Vision and the Bottom Line



It was early September, and the high school was holding our annual open house. The idea behind this yearly ritual was to prove to the parents that we teachers were educated, human, and approachable. I must confess that I hated coming back to work after a long day, but when it was over I was always glad I came. 

One evening stands out distinctly among the others. Blabbing away about some Civil War general, or Cold War president, the last bell rang, closing the evening program. One father wanted to continue the history discussion, despite the PA thanking the public for attending. In a clear cockney accent he called out across the rising crowd, “William Wallace (Braveheart) was actually an English nobleman!”

“Oh. I never heard that before,” I hollered back, thinking people sure love salacious rumors. But I was wrong about the parent as a rumor-monger, and over the course of the school year we became good friends.

Now, I’m not going to reveal names because I don’t have his permission, but he was hiding away in our little corner of Idaho. And as we became further acquainted I found out, to my astonishment, that my friend worked as a tour director for a famous, very famous, and venerated guitarist.  Yup, that’d be the one.

My friend explained to me that his path was set early 1960’s London, when, as a young man he stumbled into the growing music scene. He became a driver for a new English band, which over time introduced experimental symphonic touches to their music. (A-choo Moody Blues, gesundheit!). When my friend motored around with Justin Lodge and the boys, they played clubs out of their beat-up van. He recalled rolling that old van onto a Channel ferry for engagements on the continent. As he reminisced about his early days, his voice grew sentimental and affectionate describing his starving days with an emerging English band.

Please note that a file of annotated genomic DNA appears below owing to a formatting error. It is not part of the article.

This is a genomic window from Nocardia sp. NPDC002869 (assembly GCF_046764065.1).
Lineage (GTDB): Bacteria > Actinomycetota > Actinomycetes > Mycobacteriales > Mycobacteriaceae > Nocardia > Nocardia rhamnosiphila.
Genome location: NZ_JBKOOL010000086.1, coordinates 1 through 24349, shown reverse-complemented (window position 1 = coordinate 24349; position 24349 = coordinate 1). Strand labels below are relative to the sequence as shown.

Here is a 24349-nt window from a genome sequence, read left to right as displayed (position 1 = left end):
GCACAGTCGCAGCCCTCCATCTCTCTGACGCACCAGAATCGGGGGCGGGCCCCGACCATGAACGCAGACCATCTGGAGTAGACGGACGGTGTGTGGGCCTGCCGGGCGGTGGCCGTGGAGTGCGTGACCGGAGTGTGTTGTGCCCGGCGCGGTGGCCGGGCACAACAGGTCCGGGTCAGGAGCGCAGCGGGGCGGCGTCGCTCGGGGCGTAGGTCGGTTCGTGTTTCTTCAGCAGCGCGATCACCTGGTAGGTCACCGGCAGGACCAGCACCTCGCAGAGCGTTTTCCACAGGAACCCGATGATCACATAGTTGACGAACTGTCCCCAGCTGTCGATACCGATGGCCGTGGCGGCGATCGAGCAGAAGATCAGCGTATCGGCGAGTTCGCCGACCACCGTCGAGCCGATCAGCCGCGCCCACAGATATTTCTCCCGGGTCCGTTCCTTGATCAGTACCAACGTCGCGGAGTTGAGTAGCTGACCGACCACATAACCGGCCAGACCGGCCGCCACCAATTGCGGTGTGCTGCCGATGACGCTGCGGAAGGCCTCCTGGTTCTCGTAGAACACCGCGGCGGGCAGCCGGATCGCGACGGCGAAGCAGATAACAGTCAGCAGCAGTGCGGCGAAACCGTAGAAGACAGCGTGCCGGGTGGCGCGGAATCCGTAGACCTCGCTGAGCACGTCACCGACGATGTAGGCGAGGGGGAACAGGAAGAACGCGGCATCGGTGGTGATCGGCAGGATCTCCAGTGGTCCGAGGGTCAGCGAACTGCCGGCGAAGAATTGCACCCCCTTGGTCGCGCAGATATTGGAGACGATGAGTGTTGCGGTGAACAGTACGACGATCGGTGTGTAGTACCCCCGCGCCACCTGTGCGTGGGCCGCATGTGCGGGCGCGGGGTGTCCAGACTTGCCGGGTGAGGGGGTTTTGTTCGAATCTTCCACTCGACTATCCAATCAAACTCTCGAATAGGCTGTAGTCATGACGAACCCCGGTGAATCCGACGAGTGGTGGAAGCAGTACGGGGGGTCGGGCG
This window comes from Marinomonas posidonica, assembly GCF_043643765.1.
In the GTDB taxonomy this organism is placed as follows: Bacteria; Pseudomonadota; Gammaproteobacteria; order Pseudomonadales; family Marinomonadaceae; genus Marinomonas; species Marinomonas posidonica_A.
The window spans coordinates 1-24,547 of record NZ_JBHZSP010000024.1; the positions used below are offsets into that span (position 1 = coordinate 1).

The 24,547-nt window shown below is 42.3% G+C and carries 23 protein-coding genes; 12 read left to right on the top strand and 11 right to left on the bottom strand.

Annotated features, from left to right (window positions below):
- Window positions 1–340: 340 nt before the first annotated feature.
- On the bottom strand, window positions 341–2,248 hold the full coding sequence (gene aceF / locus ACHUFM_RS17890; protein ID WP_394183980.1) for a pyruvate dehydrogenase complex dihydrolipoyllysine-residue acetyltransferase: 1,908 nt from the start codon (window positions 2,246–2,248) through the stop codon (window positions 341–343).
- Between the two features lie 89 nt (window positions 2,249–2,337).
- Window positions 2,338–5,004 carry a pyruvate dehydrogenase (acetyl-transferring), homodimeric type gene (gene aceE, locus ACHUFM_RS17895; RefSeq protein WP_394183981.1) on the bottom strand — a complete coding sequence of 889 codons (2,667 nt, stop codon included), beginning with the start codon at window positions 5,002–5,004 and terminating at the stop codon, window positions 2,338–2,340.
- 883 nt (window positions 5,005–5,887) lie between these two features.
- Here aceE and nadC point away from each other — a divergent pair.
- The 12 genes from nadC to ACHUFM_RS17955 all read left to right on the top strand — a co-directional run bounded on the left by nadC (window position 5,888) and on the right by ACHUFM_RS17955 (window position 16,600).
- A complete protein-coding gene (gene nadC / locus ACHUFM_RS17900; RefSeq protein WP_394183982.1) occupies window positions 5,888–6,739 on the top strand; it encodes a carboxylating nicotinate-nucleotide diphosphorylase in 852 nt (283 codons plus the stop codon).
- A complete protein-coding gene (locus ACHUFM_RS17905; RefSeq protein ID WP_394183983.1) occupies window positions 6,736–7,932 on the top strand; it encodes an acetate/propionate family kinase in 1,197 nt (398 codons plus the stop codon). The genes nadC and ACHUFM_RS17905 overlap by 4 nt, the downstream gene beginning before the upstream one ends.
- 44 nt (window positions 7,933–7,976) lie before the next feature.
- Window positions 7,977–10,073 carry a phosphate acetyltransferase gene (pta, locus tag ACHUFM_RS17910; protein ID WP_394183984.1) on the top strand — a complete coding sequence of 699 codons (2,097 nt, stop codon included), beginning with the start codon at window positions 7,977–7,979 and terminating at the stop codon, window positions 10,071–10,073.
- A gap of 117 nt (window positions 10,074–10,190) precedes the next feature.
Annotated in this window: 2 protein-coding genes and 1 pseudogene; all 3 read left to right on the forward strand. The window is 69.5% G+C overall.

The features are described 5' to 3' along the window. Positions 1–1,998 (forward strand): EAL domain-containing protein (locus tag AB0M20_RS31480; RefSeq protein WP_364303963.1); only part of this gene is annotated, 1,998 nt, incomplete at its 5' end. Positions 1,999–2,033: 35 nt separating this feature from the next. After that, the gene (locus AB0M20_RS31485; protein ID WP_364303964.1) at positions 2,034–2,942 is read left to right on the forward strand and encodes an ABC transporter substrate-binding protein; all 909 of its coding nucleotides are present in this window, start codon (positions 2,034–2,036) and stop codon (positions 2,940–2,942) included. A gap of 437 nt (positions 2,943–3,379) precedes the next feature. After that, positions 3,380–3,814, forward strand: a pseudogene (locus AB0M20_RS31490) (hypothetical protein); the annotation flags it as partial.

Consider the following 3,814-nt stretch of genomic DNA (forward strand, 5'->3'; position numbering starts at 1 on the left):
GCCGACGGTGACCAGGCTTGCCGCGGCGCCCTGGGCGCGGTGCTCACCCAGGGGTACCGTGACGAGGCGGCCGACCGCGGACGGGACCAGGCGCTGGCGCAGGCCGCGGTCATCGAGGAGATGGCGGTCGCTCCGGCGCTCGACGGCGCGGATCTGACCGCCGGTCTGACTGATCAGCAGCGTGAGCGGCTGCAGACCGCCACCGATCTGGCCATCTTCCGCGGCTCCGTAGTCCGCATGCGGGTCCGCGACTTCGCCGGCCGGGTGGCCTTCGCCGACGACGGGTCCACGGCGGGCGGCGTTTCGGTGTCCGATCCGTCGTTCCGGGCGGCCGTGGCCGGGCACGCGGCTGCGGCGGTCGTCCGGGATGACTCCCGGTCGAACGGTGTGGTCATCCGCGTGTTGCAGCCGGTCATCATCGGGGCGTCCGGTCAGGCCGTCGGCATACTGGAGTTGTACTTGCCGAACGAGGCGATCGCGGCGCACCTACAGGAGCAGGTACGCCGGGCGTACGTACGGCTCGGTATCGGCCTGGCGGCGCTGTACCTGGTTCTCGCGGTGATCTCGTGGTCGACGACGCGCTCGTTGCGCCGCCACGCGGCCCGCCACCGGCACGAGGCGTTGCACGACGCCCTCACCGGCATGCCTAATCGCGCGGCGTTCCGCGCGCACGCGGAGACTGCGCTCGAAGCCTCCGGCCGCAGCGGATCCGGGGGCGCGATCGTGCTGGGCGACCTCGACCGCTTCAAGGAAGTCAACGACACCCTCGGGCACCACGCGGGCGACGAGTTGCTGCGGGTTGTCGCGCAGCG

Telling his story, still in his cockney dialect, my friend’s tone suddenly turned cooler. Explaining how the group finally signed their first record contract he came to realize that that event marked the end of the magic. Once the “suits” took over the music business the wonder evaporated, the energy deflated.

It’s Friday morning here in the beautiful mountains of Idaho. We have five hundred copies of River of January in the back of my car. We have sold a few, and buyers have emailed me about how much they enjoyed the read.

Writing this book felt a lot like love. Finishing the manuscript and holding the volume in my hands was a powerful moment. So where does the heart turn the work over to the bean counters who are only interested in money? I can’t seem to bring myself to Barnes and de-Noble-ize my work.

Book publishing is a fixture of the real world, and I understand that fact. But is it still possible to “mom and pop” creative projects in a corporate universe? Can business savvy folks appreciate the beauty and the passion expressed by a hungry band or in my book, River? Do they even give a damn? Surrendering control of the fruit of my intensity to cold, indifferent hands feels like negligence and abuse.

This writer can’t seem to shake the message of that transplanted Englishman from the East End. Is turning over my passion to decision-makers seated around generic oval tables the beginning or the end of creativity?

Consider purchasing River of January today. 


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